In early rounds, stress the importance of claiming vital control points, especially those advantageous. Doing so narrows enemy choices and stifles their options. Varying maps demand unique approaches. In complex maps, central mastery aids in fluid rotations, while linear ones mandate guarding flanks and vital sites.
A pivotal concept is the contested turf. This neutral ground provides opportunities for both sides to assert control. Prioritize these zones for optimal positioning and potent engagements. By astutely managing these spaces, players deter enemy power positions and dictate the game’s tempo.
In summary, coaching map control is about grasping and adapting to the map’s layout. Prioritizing control points and contested zones empowers players to mold battles, limit rival options, and forge pathways for effective action.
First, the student needs to understand what map control is for. In your competitive games, you will mostly see people just rush each site randomly. Now if you play for map control, it gives you and your team two big advantages that can be crucial in winning a round:
1- Information, such as knowing where each agent is.
2- Baiting the enemy’s utility, so now they won’t have enough utility to stop you from a push!
With these advantages, You can then decide which site is a better one to go to! If you don’t play for map control, you might be stepping into a big 5-man trap!
Now how to get map control?
Imagine you are playing on the map Ascent as an attacker, where mid-control is very important, what you want to do is to play as 1-3-1, which means one agent playing holding A push, 3 agents mid, and 1 Agent holding B push. This way, not only you’re pressuring the enemy team on mid, but also you are holding off the chokes where the enemy team can push to punish you. With this tactic, you can gain the mid control, and based on what you have seen and what utility you have baited, you can decide to either go for a B site split or an A site split! With the other agents joining you on this strategy!
If you want to learn the maps look for these three things: 1-is it defense or attack-sided,2-is it a small or big map for aim fights, and which guns are better,3-how many entrances and which spots are important to take the map control.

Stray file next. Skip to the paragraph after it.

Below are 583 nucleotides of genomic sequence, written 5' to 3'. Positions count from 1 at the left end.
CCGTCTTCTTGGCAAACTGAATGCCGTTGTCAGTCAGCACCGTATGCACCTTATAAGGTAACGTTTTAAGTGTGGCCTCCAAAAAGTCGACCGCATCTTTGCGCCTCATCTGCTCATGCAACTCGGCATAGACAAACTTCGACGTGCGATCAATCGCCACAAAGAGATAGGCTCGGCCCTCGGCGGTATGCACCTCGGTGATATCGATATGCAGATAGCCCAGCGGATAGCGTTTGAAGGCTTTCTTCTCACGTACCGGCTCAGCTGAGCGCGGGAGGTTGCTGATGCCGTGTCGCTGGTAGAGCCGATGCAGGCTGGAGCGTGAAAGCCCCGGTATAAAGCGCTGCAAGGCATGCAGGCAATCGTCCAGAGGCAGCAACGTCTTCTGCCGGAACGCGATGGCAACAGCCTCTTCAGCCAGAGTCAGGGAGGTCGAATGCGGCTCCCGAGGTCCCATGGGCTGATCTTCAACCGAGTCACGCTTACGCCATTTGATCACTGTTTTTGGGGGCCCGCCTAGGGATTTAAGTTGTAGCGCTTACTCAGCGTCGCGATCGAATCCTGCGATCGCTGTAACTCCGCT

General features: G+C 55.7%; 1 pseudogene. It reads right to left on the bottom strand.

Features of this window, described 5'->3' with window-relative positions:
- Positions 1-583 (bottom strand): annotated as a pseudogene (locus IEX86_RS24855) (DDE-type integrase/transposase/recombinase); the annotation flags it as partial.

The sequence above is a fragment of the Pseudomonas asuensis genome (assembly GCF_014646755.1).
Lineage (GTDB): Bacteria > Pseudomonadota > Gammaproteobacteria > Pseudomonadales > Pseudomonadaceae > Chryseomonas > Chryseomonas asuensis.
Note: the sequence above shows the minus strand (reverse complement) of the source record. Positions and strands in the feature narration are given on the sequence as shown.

Map control is very important, Each Agent/Role in the game has a job when doing that, some are good at holding it and some are good at taking it, so I coach each one differently on how they can achieve that. Some agents are very strong on certain maps, for example, Sage on Pearl/Icebox/Split since she has some good walls to plant the spike or hold certain parts of the map, and Breach has Fracture/Lotus mainly, because his stuns are super strong to fight for control on some choke points in these maps.
But the main mistake people make regarding that is giving too much space on defense, they play too far back making it so they cannot pick their fights well, and also enemies will take control of bombsite entrances without any difficulty. On top of all that, you won’t have time to call for backup since you’ll see them only when they’re very close to the site sometimes.
When attacking, the mistake is either not creating a plan pre-round with their team, or just playing way too slow/not trading kills. If you take too long to make a move, they’ll have all the time in the world to think about your next move and it won’t surprise them anymore. Of course sometimes playing slow is fine, but some players don’t know when to play faster.
Having map control makes everything easier as the enemies’ next moves will be easier to predict and react to.